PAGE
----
Over the past year, Cause of Action Institute (“CoA Institute”) has been investigating the Department of Veterans Affairs for its continued politicization (here, here, and here) of the Freedom of Information Act (“FOIA”).  That politicization takes the form of “sensitive review,” which refers generally to the practice of giving certain FOIA requests extra scrutiny.  Sensitive review usually entails an additional layer of review or “consultation” with interested parties before potentially embarrassing or politically sensitive records are released to the public.  At its best, it almost always causes delay.  At its worst, it leads to intentionally inadequate searches, politicized document review, improper redaction, and incomplete disclosure.

The earliest sensitive review procedures that we’ve discovered at the VA date to the closing years of the Bush Administration.  In August 2007, the VA issued a directive that identified guidance for the processing of so-called “high visibility” requests.  CoA Institute recently acquired a copy of that August 2007 guidance, which it is now publishing for the first time.  In the guidance, the VA defines “high visibility” requests to include anything implicating records about “controversial issues,” or which may have been submitted by “members of Congress,” the “media,” or “individuals . . . in connection with pending or future litigation.”

Once a “high visibility” request was identified, VA FOIA officers were prohibited from taking any further substantive action until all agency “stakeholders” were notified, had communicated with each other, and then “determined the best course of action for processing the request.”  Certain administrative decisions were categorically reserved to higher-level FOIA officials, such as the director of the VA Records Management Service.

Subsequent iterations of the VA’s sensitive review guidance retained the same approach for potentially controversial or newsworthy requests.  An October 2013 memorandum, for example, instructed agency components and program teams to clear FOIA responses and productions through centralized departmental FOIA offices.  More alarmingly, a February 2014 memorandum reiterated the need for “consultation” with political leadership on requests of “substantial interest”—an ambiguous term that the agency failed to define at the time.  Records obtained by CoA Institute, however, shed some more light on the meaning of “substantial interest” and how sensitive review continued to develop at the VA.

In May 2014, shortly after the issuance of the February memorandum, the VA distributed further guidance that defined a “Substantial Interest FOIA Request” to include, among other things, any request related to (1) threats to public health; (2) high profile local or national incidents involving the VA; or (3) allegations of waste, fraud, or abuse.  Once a request of “substantial interest” was identified, no action would be taken by a program or field office without higher-level approval.

Following a trend that CoA Institute has identified at other agencies, the VA also started to require its FOIA officers to “flag” requests from the news media or members of Congress, regardless of whether they otherwise qualified as “substantial interest” requests.  Although the VA described this practice as a form of “notification,” the agency’s guidance explicitly prohibited any FOIA response from issuing until “senior leadership” had been apprised of the proposed determination and only after departmental FOIA officials had signed-off.  This “notification process”—which, in practice, may have involved political meddling in FOIA administration—remained substantively unchanged when it was reauthorized in August 2015 and, yet again, in August 2016.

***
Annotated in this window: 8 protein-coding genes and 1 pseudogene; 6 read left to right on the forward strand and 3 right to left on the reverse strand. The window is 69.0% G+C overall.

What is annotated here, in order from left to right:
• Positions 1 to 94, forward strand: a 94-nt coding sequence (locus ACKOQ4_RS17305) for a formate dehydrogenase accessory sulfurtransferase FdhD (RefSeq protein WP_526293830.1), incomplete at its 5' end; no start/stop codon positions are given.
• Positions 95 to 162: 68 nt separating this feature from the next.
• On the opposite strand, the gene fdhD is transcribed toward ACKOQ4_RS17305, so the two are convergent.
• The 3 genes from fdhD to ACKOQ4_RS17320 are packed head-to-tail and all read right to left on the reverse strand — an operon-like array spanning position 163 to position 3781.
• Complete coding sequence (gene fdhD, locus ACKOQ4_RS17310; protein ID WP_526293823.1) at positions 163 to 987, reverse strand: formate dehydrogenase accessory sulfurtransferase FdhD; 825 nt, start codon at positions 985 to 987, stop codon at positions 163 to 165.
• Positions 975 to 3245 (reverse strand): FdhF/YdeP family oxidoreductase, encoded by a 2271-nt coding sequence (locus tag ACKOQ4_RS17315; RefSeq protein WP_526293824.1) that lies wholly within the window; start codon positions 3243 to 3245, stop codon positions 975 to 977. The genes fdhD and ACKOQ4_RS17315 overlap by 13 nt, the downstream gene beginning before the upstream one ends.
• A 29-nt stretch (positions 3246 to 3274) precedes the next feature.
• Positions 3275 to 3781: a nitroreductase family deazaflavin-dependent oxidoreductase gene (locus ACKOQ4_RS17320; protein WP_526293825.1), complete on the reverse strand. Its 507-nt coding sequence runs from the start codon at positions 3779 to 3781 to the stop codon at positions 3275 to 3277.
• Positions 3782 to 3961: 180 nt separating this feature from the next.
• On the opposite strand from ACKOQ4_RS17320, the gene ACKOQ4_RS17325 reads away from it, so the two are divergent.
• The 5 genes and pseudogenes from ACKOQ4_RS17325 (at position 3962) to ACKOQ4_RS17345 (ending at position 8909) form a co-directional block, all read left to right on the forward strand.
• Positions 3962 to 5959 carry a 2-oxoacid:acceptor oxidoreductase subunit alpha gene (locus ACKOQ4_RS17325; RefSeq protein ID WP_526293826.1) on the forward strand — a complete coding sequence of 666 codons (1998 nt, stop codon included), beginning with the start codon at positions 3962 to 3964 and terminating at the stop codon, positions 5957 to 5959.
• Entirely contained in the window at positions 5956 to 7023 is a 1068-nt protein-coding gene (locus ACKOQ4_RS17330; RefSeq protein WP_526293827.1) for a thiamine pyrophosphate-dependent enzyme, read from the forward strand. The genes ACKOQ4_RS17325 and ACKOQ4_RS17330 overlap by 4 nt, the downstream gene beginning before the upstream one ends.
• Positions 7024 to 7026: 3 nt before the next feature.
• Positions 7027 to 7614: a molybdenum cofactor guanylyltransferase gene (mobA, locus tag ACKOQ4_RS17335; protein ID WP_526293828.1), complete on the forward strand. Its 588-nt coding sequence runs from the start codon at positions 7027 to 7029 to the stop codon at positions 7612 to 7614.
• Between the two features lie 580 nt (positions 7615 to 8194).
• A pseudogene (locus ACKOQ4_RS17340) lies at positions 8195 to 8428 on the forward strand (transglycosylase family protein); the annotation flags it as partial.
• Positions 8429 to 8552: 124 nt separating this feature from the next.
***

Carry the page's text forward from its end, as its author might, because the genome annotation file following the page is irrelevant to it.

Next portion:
It is more difficult to gauge how sensitive review has continued to develop at the VA.  CoA Institute has filed four separate administrative appeals on its original FOIA request seeking records about the practice, but the agency has been slow to produce anything from the past few years.  But the few records obtained by CoA Institute nevertheless suggest that “sensitive review” remains in place.  Indeed, an especially revealing email from June 2017 confirms that the VA maintains a “Substantial Interest (SI) FOIA clearance process.”  The agency schedules weekly conference calls about “sensitive” requests and circulates weekly reports with tracking spreadsheets. These developments show that the VA’s sensitive review process has been systematized and become a regular part of FOIA administration in the Trump Administration.

Although the “substantial interest” review process is not supposed to take “more than a week”—and is for “situational awareness” purposes only—agency components are still expected to provide copies of responsive records for departmental-level review.  And the failure of the front FOIA office to act on a request, or to provide feedback, can lead to a further delay on a “case by case” basis.  That seems to contradict information found in a September 2018 VA training presentation, which suggested that sensitive review is not intended to “impact any processing or release of responsive records.”  Unfortunately, based on the best publicly available information, sensitive review at the VA seems as problematic as ever.

Ryan P. Mulvey is Counsel at Cause of Action Institute